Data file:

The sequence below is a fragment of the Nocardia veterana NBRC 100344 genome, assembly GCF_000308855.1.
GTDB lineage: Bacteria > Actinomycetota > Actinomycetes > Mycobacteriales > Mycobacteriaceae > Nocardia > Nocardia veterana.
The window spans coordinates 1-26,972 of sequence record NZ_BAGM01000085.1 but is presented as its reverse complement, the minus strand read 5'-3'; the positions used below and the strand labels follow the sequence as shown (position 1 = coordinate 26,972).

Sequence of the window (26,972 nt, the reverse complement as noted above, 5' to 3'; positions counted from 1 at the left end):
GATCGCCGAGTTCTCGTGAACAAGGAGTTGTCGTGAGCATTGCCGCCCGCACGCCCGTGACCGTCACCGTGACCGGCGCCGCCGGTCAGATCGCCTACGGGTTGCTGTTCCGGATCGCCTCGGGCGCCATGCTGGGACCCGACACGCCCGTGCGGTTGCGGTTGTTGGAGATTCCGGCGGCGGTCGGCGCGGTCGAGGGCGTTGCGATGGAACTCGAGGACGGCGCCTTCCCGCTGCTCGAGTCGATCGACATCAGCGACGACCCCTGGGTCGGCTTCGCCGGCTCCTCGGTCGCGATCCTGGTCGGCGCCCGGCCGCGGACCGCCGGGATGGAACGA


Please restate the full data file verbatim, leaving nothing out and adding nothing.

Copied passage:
The sequence below is a fragment of the Nocardia veterana NBRC 100344 genome, assembly GCF_000308855.1.
GTDB lineage: Bacteria > Actinomycetota > Actinomycetes > Mycobacteriales > Mycobacteriaceae > Nocardia > Nocardia veterana.
The window spans coordinates 1-26,972 of sequence record NZ_BAGM01000085.1 but is presented as its reverse complement, the minus strand read 5'-3'; the positions used below and the strand labels follow the sequence as shown (position 1 = coordinate 26,972).

Sequence of the window (26,972 nt, the reverse complement as noted above, 5' to 3'; positions counted from 1 at the left end):
GATCGCCGAGTTCTCGTGAACAAGGAGTTGTCGTGAGCATTGCCGCCCGCACGCCCGTGACCGTCACCGTGACCGGCGCCGCCGGTCAGATCGCCTACGGGTTGCTGTTCCGGATCGCCTCGGGCGCCATGCTGGGACCCGACACGCCCGTGCGGTTGCGGTTGTTGGAGATTCCGGCGGCGGTCGGCGCGGTCGAGGGCGTTGCGATGGAACTCGAGGACGGCGCCTTCCCGCTGCTCGAGTCGATCGACATCAGCGACGACCCCTGGGTCGGCTTCGCCGGCTCCTCGGTCGCGATCCTGGTCGGCGCCCGGCCGCGGACCGCCGGGATGGAACGA